The US CDC updated its COVID-19 reporting website this week. On April 15, the CDC added demographic data for reported COVID-19 cases, and yesterday it included data on both confirmed and probable cases and deaths. Additionally, the CDC updated its map display to re-categorize states by total incidence (now separating states with 5,001-10,000 cases and 10,001 cases or more). The CDC reported 632,548 total cases (27,158 new; 632,220 confirmed; 348 probable) and 31,071 total deaths (6,489 new; 26,930 confirmed; 4,141 probable) on April 16. In total, 14 states reported more than 10,000 (zero new), and 34 states (1 new), plus Guam, are reporting widespread community transmission.The Johns Hopkins CSSE dashboard * is reporting 672,303 US cases and 33,898 deaths as of 12:45pm on April 17.
*The Johns Hopkins CSSE also publishes US-specific data , at the county level, on a dedicated dashboard.

New York state reported 222,284 cases (8,505 new), including 12,192 deaths (606 new). New York City reported 117,565 cases (6,141 new), including 8,893 deaths (988 new). The Indian Health Service (IHS) reported 1,212 total cases (88 new), with more than half reported among the Navajo Nation (693 cases).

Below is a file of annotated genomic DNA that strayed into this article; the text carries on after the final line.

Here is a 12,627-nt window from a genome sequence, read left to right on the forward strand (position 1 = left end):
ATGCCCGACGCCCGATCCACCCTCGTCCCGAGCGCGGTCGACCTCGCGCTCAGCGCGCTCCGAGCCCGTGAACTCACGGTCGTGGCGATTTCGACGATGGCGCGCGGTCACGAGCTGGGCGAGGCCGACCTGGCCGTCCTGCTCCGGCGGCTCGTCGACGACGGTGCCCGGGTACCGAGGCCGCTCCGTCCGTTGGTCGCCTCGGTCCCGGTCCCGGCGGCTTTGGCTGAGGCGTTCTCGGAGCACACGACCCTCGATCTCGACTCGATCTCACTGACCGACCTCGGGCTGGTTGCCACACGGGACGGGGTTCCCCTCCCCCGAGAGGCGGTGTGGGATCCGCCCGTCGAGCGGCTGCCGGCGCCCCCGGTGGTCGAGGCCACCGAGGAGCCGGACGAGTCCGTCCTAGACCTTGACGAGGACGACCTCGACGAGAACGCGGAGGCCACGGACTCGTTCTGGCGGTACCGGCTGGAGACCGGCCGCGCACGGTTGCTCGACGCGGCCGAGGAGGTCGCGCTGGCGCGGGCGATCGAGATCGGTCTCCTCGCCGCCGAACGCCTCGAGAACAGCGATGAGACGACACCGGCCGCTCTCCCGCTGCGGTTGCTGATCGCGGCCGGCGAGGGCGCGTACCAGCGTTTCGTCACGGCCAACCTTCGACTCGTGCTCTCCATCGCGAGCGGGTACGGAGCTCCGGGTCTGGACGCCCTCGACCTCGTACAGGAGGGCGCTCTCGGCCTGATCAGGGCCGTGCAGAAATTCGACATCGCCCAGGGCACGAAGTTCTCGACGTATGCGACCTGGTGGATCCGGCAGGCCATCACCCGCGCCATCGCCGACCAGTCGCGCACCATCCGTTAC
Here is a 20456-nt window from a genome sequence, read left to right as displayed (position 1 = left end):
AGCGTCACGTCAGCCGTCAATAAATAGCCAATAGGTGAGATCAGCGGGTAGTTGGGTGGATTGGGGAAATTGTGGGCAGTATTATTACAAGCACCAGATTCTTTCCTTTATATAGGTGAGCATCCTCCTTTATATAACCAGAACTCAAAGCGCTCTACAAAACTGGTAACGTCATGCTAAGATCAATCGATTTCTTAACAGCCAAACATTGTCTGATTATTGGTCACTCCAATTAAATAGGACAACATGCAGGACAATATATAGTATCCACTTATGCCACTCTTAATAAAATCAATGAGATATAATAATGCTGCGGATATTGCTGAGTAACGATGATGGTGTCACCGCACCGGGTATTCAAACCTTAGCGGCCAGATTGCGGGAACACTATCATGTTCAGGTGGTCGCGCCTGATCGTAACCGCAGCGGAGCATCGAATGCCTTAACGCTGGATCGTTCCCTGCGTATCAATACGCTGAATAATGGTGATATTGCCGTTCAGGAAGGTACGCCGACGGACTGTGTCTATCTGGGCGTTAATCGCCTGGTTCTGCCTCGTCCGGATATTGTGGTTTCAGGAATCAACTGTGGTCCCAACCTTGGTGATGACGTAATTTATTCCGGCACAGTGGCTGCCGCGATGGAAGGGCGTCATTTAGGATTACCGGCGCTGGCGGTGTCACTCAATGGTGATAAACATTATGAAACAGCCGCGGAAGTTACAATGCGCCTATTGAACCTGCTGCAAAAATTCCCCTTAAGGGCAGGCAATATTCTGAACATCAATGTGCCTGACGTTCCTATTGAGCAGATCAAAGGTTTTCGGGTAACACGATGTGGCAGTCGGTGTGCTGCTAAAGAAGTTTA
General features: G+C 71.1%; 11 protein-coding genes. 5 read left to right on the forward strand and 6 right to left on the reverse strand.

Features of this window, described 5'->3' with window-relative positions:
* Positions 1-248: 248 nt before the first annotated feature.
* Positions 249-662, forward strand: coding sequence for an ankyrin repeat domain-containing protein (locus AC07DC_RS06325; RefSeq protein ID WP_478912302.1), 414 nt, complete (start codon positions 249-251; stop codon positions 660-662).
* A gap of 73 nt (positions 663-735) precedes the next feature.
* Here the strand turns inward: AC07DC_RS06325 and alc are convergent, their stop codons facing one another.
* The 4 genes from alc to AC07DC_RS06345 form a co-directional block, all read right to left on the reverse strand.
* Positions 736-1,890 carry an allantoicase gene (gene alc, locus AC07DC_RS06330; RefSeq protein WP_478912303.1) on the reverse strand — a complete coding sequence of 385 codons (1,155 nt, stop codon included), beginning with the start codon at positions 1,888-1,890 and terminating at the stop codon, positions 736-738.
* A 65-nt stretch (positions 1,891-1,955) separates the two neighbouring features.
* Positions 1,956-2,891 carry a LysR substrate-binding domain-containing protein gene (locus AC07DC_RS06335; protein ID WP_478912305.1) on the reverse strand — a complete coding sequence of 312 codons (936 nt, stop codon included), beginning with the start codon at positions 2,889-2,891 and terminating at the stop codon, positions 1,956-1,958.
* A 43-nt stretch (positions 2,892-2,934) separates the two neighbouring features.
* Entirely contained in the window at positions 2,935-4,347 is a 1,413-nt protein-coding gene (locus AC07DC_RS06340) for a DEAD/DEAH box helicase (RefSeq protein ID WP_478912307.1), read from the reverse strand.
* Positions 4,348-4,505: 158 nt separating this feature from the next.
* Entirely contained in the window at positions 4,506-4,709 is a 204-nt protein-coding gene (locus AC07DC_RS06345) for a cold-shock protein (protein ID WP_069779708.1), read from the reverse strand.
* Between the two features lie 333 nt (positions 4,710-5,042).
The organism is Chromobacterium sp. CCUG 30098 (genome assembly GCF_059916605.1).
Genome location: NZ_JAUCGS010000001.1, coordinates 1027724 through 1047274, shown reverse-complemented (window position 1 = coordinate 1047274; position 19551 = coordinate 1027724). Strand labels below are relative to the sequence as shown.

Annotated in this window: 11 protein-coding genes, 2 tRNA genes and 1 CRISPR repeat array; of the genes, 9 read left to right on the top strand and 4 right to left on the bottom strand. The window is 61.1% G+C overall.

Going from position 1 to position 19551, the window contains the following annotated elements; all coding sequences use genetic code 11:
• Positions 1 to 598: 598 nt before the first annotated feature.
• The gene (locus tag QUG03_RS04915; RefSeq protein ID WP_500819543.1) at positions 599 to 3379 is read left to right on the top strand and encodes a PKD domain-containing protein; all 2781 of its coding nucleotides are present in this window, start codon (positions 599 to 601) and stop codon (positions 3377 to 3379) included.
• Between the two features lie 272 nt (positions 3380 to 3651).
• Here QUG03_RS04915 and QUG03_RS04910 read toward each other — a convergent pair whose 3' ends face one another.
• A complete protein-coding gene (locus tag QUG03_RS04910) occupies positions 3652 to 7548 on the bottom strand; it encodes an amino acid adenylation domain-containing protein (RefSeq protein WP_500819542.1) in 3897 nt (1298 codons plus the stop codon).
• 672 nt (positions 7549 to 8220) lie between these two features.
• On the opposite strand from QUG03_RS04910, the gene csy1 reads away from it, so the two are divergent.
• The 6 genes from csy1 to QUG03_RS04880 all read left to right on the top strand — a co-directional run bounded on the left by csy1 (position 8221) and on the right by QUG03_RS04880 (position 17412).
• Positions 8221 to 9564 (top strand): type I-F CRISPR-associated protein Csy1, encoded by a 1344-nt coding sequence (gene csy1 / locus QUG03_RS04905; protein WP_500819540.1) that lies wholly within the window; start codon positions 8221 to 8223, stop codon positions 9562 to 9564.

US RESPONSE The United States continues to report high rates of COVID-19 incidence and deaths nationally. Yesterday, US President Donald Trump announced new guidance regarding future efforts to relax existing social distancing measures. Earlier this week, there appeared to be disagreement regarding the relative authority of the federal and state governments with respect to implementing and relaxing these measures. The plan outlined yesterday seems to direct governors to make decisions based on transmission, risk, and resources on a state-by-state basis. In particular, the plan outlines 3 phases, in which social distancing measures can be relaxed incrementally, as well as guidance on considerations and conditions that should be in place before transitioning to each phase. The principal “gating criteria” before moving into the first phase include a “downward trajectory” for influenza-like illnesses, syndromic COVID-19 surveillance reports, confirmed COVID-19 cases, and percent of SARS-CoV-2 tests that are positive over a 14-day period. Additionally states should have sufficient healthcare capacity to treat all COVID-19 patients and a “robust testing program” for healthcare workers and “emerging antibody testing.”